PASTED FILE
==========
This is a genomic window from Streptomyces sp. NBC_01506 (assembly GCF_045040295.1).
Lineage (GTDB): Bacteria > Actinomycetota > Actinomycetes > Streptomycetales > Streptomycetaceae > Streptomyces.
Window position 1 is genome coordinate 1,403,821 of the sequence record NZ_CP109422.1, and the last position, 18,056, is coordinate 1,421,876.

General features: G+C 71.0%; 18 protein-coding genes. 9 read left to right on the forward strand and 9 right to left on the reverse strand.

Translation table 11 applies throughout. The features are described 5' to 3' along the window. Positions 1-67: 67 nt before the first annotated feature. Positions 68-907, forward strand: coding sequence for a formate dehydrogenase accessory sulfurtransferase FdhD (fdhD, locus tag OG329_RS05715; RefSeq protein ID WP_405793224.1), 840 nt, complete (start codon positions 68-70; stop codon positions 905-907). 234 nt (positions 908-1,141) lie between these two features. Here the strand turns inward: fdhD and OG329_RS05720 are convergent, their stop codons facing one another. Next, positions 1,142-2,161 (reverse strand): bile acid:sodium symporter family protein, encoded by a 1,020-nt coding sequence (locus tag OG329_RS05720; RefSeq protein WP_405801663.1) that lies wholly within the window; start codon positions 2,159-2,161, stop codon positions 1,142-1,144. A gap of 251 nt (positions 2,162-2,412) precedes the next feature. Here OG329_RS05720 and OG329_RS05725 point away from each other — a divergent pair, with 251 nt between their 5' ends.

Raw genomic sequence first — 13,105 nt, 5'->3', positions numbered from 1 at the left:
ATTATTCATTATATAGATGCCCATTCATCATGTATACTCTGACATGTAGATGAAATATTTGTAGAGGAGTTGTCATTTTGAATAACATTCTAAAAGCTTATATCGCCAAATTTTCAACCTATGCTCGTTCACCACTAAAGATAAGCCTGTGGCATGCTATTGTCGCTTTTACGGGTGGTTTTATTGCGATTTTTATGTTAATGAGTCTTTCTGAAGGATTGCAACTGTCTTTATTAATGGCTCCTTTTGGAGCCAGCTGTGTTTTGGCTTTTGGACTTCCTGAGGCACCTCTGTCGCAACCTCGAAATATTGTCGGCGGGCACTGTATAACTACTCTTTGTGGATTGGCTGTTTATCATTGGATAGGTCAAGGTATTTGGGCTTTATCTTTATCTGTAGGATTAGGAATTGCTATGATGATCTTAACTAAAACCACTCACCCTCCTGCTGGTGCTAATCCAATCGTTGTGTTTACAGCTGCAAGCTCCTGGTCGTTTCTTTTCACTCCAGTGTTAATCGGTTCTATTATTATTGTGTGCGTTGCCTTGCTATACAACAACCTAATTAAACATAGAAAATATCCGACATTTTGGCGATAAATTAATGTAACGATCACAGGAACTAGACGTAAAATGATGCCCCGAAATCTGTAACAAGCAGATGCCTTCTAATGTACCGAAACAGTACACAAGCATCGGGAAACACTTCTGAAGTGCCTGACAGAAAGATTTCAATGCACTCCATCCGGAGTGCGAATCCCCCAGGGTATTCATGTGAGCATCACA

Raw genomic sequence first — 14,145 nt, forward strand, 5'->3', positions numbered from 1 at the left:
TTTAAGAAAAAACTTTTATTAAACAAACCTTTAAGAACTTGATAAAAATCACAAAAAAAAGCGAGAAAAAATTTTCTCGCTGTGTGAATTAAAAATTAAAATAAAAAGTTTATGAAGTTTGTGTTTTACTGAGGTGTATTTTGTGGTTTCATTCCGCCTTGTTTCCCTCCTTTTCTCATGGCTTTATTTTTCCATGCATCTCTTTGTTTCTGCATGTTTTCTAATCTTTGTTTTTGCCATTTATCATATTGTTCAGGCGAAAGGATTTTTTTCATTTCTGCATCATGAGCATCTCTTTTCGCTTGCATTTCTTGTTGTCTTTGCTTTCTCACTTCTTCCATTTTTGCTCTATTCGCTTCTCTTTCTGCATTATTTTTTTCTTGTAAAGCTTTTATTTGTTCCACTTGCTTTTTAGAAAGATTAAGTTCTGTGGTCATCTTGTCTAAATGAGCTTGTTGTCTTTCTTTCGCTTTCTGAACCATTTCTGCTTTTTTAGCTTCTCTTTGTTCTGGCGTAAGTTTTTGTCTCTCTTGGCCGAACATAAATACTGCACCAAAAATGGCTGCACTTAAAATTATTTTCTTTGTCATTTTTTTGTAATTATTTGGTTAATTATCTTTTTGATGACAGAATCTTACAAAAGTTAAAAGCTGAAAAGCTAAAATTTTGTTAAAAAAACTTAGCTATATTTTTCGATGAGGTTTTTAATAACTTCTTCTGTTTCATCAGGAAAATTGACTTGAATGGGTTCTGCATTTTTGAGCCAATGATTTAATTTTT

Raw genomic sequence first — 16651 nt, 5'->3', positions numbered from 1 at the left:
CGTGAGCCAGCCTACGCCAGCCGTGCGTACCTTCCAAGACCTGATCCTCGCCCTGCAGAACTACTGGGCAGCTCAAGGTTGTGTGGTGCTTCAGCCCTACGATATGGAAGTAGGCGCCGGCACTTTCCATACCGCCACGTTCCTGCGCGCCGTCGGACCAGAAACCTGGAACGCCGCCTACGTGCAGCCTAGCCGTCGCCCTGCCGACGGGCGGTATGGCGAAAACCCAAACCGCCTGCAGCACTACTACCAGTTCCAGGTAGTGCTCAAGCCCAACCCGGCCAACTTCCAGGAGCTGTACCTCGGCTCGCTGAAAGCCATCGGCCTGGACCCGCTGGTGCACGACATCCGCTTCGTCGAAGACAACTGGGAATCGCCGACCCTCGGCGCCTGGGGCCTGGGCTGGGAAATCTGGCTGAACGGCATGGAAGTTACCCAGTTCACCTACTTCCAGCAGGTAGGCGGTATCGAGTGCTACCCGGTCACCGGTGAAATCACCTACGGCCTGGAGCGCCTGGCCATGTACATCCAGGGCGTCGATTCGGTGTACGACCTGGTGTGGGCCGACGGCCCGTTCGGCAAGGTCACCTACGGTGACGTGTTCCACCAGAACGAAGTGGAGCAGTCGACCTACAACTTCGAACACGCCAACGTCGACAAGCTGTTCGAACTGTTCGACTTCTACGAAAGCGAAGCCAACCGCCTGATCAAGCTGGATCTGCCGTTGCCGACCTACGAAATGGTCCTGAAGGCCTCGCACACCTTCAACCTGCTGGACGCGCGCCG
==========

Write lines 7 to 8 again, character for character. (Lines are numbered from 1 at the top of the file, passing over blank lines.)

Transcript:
ATTATTCATTATATAGATGCCCATTCATCATGTATACTCTGACATGTAGATGAAATATTTGTAGAGGAGTTGTCATTTTGAATAACATTCTAAAAGCTTATATCGCCAAATTTTCAACCTATGCTCGTTCACCACTAAAGATAAGCCTGTGGCATGCTATTGTCGCTTTTACGGGTGGTTTTATTGCGATTTTTATGTTAATGAGTCTTTCTGAAGGATTGCAACTGTCTTTATTAATGGCTCCTTTTGGAGCCAGCTGTGTTTTGGCTTTTGGACTTCCTGAGGCACCTCTGTCGCAACCTCGAAATATTGTCGGCGGGCACTGTATAACTACTCTTTGTGGATTGGCTGTTTATCATTGGATAGGTCAAGGTATTTGGGCTTTATCTTTATCTGTAGGATTAGGAATTGCTATGATGATCTTAACTAAAACCACTCACCCTCCTGCTGGTGCTAATCCAATCGTTGTGTTTACAGCTGCAAGCTCCTGGTCGTTTCTTTTCACTCCAGTGTTAATCGGTTCTATTATTATTGTGTGCGTTGCCTTGCTATACAACAACCTAATTAAACATAGAAAATATCCGACATTTTGGCGATAAATTAATGTAACGATCACAGGAACTAGACGTAAAATGATGCCCCGAAATCTGTAACAAGCAGATGCCTTCTAATGTACCGAAACAGTACACAAGCATCGGGAAACACTTCTGAAGTGCCTGACAGAAAGATTTCAATGCACTCCATCCGGAGTGCGAATCCCCCAGGGTATTCATGTGAGCATCACA

Raw genomic sequence first — 14,145 nt, forward strand, 5'->3', positions numbered from 1 at the left: